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I guess I should have known this, but I didn’t until this week, via The Washington Times:
D.C. officials are paving the way for license plates that promote the Washington Redskins and eight other home teams, a quick-and-easy proposal intended to satisfy sports fans without sliding into a slew of offerings that have roiled political waters in various states.
A bill before the D.C. Council would allow city residents to opt for specialty tags that display a local team’s logo to the left of the plate numbers and retain the distinctive “Taxation Without Representation” message along the bottom.
I mean, great. You see these in plenty of other jurisdictions. Why shouldn’t D.C. fans be able to indicate their support for the Redskins, the Caps, the Wizards, the...um, eight other home teams? Really?
So then I wandered my way into the D.C. Council’s online legislation database, and had a look at the “DISTRICT OF COLUMBIA PROFESSIONAL SPORTS TEAMS LICENSE PLATES ESTABLISHMENT ACT OF 2011,” which was introduced in March. One excerpt:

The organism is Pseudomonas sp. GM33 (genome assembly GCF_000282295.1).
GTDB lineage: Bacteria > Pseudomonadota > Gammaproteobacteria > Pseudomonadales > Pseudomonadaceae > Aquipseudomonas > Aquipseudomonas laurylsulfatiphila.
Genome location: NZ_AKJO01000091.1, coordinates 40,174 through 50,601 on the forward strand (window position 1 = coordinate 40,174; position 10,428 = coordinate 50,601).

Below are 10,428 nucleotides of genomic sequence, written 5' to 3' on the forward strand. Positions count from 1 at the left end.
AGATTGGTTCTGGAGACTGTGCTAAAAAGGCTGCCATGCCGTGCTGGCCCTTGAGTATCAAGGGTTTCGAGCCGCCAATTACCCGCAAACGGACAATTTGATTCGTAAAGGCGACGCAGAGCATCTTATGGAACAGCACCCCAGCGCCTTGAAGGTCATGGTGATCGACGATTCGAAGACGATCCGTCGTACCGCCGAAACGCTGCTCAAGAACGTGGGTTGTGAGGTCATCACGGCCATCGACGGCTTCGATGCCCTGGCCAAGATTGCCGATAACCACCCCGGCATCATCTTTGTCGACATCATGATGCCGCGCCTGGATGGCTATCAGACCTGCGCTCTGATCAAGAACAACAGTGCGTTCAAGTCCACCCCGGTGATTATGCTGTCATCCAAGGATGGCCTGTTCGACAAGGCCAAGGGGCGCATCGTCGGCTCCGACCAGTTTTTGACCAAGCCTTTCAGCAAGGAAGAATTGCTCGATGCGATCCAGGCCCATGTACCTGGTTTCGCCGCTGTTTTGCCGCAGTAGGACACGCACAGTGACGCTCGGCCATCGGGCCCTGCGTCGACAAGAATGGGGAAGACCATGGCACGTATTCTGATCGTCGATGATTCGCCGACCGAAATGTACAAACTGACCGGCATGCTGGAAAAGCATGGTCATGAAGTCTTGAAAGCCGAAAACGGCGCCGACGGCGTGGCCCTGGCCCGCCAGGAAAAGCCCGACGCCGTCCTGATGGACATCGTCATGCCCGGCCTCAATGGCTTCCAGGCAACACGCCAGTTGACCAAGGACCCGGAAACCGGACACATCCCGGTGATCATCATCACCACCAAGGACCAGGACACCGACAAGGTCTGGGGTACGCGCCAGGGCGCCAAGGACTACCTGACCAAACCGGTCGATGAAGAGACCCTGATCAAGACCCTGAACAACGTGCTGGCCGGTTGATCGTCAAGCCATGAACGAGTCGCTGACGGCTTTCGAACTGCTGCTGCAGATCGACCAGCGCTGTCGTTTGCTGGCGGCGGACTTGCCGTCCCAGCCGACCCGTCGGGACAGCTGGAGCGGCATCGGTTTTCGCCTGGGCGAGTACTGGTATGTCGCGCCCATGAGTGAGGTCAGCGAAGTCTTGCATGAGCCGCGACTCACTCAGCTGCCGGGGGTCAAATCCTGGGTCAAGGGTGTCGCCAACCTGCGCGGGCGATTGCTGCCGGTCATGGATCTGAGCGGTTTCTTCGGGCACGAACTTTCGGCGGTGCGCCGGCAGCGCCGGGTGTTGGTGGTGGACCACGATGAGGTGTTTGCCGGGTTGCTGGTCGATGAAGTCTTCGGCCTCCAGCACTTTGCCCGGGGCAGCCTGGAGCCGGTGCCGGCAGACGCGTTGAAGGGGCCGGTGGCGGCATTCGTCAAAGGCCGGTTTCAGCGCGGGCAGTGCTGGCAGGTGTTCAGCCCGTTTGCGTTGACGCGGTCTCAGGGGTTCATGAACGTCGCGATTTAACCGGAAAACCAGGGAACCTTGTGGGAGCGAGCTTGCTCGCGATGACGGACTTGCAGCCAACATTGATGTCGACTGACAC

The Mayor shall issue motor vehicle identification tags, with a reflective coating, of a design to enhance public awareness of the 5 District of Columbia professional sports teams and these identification tags shall be called: Redskins Commemorative License Plates,Wizards Commemorative License Plates, United Commemorative License Plates, Capitals Commemorative License Plates, Mystics Commemorative License Plates, Nationals Commemorative License Plates, Kastles Commemorative License Plates, Freedom Commemorative License Plates, Bayhawks Commemorative License Plates, DC Divas Commemorative License Plates.
A lot to chew on there. I’m not sure whether the District has five professional sports teams, but this list includes 10 teams anyhow, including a lacrosse team that plays in Annapolis, a semi-pro women’s football team that plays in Landover, and a now-defunct women’s soccer team that relocated to Florida before going belly-up. D.C. pride, y’all!
Furthermore, while I dearly love the Kastles, is D.C. really going to offer World Team Tennis commemorative license plates? I’d probably get one, just to be the only person in line. Besides Mark Ein.
The Times also reported that the DMV’s director advised a Council committee this week to eliminate the Freedom option, which was nice of her, since neither the team nor the nickname exists. The bill would charge drivers $25 for the plates, with another $20 fee every-other year.
(Via Monumental Report)